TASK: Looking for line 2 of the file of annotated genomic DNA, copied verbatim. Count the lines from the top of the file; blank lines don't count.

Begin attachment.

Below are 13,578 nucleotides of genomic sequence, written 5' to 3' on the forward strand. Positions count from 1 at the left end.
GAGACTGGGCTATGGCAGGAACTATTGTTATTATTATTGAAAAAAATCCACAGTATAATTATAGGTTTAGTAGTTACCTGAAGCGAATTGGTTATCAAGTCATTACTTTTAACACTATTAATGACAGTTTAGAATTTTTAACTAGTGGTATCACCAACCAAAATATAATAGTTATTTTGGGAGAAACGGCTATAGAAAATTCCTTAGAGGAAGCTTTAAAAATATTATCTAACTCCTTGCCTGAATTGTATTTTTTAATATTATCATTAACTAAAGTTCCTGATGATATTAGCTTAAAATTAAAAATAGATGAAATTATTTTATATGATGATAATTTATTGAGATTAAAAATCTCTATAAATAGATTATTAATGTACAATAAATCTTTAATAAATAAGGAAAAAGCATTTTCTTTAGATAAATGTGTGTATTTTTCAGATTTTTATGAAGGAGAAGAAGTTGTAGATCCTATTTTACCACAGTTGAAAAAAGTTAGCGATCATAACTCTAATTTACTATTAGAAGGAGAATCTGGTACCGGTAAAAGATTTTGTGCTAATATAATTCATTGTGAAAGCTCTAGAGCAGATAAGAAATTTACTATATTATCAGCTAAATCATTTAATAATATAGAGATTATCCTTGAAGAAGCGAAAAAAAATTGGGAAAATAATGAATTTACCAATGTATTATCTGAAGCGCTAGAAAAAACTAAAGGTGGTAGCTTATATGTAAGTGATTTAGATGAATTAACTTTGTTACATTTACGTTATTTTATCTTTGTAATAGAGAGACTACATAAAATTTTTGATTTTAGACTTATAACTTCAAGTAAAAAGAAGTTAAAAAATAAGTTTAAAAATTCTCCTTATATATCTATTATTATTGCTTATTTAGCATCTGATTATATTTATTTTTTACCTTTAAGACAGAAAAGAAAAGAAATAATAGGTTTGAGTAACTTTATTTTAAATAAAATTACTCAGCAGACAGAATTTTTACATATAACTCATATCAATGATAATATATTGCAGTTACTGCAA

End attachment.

GAGACTGGGCTATGGCAGGAACTATTGTTATTATTATTGAAAAAAATCCACAGTATAATTATAGGTTTAGTAGTTACCTGAAGCGAATTGGTTATCAAGTCATTACTTTTAACACTATTAATGACAGTTTAGAATTTTTAACTAGTGGTATCACCAACCAAAATATAATAGTTATTTTGGGAGAAACGGCTATAGAAAATTCCTTAGAGGAAGCTTTAAAAATATTATCTAACTCCTTGCCTGAATTGTATTTTTTAATATTATCATTAACTAAAGTTCCTGATGATATTAGCTTAAAATTAAAAATAGATGAAATTATTTTATATGATGATAATTTATTGAGATTAAAAATCTCTATAAATAGATTATTAATGTACAATAAATCTTTAATAAATAAGGAAAAAGCATTTTCTTTAGATAAATGTGTGTATTTTTCAGATTTTTATGAAGGAGAAGAAGTTGTAGATCCTATTTTACCACAGTTGAAAAAAGTTAGCGATCATAACTCTAATTTACTATTAGAAGGAGAATCTGGTACCGGTAAAAGATTTTGTGCTAATATAATTCATTGTGAAAGCTCTAGAGCAGATAAGAAATTTACTATATTATCAGCTAAATCATTTAATAATATAGAGATTATCCTTGAAGAAGCGAAAAAAAATTGGGAAAATAATGAATTTACCAATGTATTATCTGAAGCGCTAGAAAAAACTAAAGGTGGTAGCTTATATGTAAGTGATTTAGATGAATTAACTTTGTTACATTTACGTTATTTTATCTTTGTAATAGAGAGACTACATAAAATTTTTGATTTTAGACTTATAACTTCAAGTAAAAAGAAGTTAAAAAATAAGTTTAAAAATTCTCCTTATATATCTATTATTATTGCTTATTTAGCATCTGATTATATTTATTTTTTACCTTTAAGACAGAAAAGAAAAGAAATAATAGGTTTGAGTAACTTTATTTTAAATAAAATTACTCAGCAGACAGAATTTTTACATATAACTCATATCAATGATAATATATTGCAGTTACTGCAA